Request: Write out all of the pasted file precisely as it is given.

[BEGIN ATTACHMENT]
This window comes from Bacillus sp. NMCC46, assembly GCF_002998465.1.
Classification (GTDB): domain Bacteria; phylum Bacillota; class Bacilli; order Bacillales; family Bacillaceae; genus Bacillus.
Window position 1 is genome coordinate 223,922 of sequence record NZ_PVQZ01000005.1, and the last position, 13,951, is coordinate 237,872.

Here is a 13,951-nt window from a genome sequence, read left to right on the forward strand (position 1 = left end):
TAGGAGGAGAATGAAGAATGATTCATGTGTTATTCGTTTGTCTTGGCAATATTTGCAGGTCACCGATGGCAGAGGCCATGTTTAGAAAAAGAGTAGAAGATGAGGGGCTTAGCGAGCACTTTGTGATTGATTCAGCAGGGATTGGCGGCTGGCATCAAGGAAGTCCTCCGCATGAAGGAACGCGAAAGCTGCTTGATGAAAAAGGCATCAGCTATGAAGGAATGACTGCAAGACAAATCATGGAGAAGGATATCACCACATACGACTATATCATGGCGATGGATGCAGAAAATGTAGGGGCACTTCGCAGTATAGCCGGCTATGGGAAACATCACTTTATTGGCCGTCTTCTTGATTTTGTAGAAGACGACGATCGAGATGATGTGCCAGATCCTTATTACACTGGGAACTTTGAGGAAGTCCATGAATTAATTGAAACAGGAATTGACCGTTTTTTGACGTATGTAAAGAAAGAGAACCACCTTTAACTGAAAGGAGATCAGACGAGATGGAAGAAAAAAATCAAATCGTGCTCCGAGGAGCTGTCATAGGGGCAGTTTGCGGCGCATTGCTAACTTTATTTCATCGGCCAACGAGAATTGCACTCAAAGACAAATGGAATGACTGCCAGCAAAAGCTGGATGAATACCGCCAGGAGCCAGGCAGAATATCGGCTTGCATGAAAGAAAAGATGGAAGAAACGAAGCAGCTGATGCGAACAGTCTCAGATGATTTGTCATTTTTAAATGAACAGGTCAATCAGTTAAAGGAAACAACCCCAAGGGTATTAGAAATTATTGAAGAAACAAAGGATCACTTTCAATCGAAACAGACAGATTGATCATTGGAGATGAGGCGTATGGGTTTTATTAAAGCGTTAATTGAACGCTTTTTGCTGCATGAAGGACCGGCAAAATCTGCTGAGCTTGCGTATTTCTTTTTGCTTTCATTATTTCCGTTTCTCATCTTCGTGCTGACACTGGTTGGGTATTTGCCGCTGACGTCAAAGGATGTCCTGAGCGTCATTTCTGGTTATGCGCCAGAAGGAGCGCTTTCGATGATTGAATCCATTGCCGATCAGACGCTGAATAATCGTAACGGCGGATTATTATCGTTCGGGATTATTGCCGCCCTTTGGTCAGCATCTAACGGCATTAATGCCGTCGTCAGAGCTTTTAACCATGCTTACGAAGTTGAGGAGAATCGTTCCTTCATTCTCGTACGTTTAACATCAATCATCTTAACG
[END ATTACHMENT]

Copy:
This window comes from Bacillus sp. NMCC46, assembly GCF_002998465.1.
Classification (GTDB): domain Bacteria; phylum Bacillota; class Bacilli; order Bacillales; family Bacillaceae; genus Bacillus.
Window position 1 is genome coordinate 223,922 of sequence record NZ_PVQZ01000005.1, and the last position, 13,951, is coordinate 237,872.

Here is a 13,951-nt window from a genome sequence, read left to right on the forward strand (position 1 = left end):
TAGGAGGAGAATGAAGAATGATTCATGTGTTATTCGTTTGTCTTGGCAATATTTGCAGGTCACCGATGGCAGAGGCCATGTTTAGAAAAAGAGTAGAAGATGAGGGGCTTAGCGAGCACTTTGTGATTGATTCAGCAGGGATTGGCGGCTGGCATCAAGGAAGTCCTCCGCATGAAGGAACGCGAAAGCTGCTTGATGAAAAAGGCATCAGCTATGAAGGAATGACTGCAAGACAAATCATGGAGAAGGATATCACCACATACGACTATATCATGGCGATGGATGCAGAAAATGTAGGGGCACTTCGCAGTATAGCCGGCTATGGGAAACATCACTTTATTGGCCGTCTTCTTGATTTTGTAGAAGACGACGATCGAGATGATGTGCCAGATCCTTATTACACTGGGAACTTTGAGGAAGTCCATGAATTAATTGAAACAGGAATTGACCGTTTTTTGACGTATGTAAAGAAAGAGAACCACCTTTAACTGAAAGGAGATCAGACGAGATGGAAGAAAAAAATCAAATCGTGCTCCGAGGAGCTGTCATAGGGGCAGTTTGCGGCGCATTGCTAACTTTATTTCATCGGCCAACGAGAATTGCACTCAAAGACAAATGGAATGACTGCCAGCAAAAGCTGGATGAATACCGCCAGGAGCCAGGCAGAATATCGGCTTGCATGAAAGAAAAGATGGAAGAAACGAAGCAGCTGATGCGAACAGTCTCAGATGATTTGTCATTTTTAAATGAACAGGTCAATCAGTTAAAGGAAACAACCCCAAGGGTATTAGAAATTATTGAAGAAACAAAGGATCACTTTCAATCGAAACAGACAGATTGATCATTGGAGATGAGGCGTATGGGTTTTATTAAAGCGTTAATTGAACGCTTTTTGCTGCATGAAGGACCGGCAAAATCTGCTGAGCTTGCGTATTTCTTTTTGCTTTCATTATTTCCGTTTCTCATCTTCGTGCTGACACTGGTTGGGTATTTGCCGCTGACGTCAAAGGATGTCCTGAGCGTCATTTCTGGTTATGCGCCAGAAGGAGCGCTTTCGATGATTGAATCCATTGCCGATCAGACGCTGAATAATCGTAACGGCGGATTATTATCGTTCGGGATTATTGCCGCCCTTTGGTCAGCATCTAACGGCATTAATGCCGTCGTCAGAGCTTTTAACCATGCTTACGAAGTTGAGGAGAATCGTTCCTTCATTCTCGTACGTTTAACATCAATCATCTTAACG